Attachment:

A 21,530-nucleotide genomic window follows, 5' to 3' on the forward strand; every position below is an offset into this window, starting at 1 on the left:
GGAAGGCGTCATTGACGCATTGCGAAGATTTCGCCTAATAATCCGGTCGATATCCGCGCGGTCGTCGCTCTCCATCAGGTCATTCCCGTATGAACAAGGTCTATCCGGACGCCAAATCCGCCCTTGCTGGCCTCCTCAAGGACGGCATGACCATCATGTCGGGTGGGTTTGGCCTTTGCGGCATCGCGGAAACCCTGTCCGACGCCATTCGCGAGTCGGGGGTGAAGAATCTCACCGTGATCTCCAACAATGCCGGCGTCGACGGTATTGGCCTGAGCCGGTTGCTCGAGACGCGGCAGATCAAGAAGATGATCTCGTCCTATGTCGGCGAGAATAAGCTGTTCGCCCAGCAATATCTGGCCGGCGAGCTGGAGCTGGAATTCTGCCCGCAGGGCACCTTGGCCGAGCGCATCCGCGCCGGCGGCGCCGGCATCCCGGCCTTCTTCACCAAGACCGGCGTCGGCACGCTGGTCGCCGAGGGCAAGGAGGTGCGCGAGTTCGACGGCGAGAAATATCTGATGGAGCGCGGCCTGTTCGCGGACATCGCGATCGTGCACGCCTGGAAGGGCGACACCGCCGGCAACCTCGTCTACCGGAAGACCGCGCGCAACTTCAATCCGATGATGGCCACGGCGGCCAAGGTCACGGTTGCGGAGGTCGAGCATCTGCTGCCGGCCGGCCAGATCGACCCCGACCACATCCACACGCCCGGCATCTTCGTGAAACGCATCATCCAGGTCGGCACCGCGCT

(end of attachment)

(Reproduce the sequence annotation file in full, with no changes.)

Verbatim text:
A 21,530-nucleotide genomic window follows, 5' to 3' on the forward strand; every position below is an offset into this window, starting at 1 on the left:
GGAAGGCGTCATTGACGCATTGCGAAGATTTCGCCTAATAATCCGGTCGATATCCGCGCGGTCGTCGCTCTCCATCAGGTCATTCCCGTATGAACAAGGTCTATCCGGACGCCAAATCCGCCCTTGCTGGCCTCCTCAAGGACGGCATGACCATCATGTCGGGTGGGTTTGGCCTTTGCGGCATCGCGGAAACCCTGTCCGACGCCATTCGCGAGTCGGGGGTGAAGAATCTCACCGTGATCTCCAACAATGCCGGCGTCGACGGTATTGGCCTGAGCCGGTTGCTCGAGACGCGGCAGATCAAGAAGATGATCTCGTCCTATGTCGGCGAGAATAAGCTGTTCGCCCAGCAATATCTGGCCGGCGAGCTGGAGCTGGAATTCTGCCCGCAGGGCACCTTGGCCGAGCGCATCCGCGCCGGCGGCGCCGGCATCCCGGCCTTCTTCACCAAGACCGGCGTCGGCACGCTGGTCGCCGAGGGCAAGGAGGTGCGCGAGTTCGACGGCGAGAAATATCTGATGGAGCGCGGCCTGTTCGCGGACATCGCGATCGTGCACGCCTGGAAGGGCGACACCGCCGGCAACCTCGTCTACCGGAAGACCGCGCGCAACTTCAATCCGATGATGGCCACGGCGGCCAAGGTCACGGTTGCGGAGGTCGAGCATCTGCTGCCGGCCGGCCAGATCGACCCCGACCACATCCACACGCCCGGCATCTTCGTGAAACGCATCATCCAGGTCGGCACCGCGCT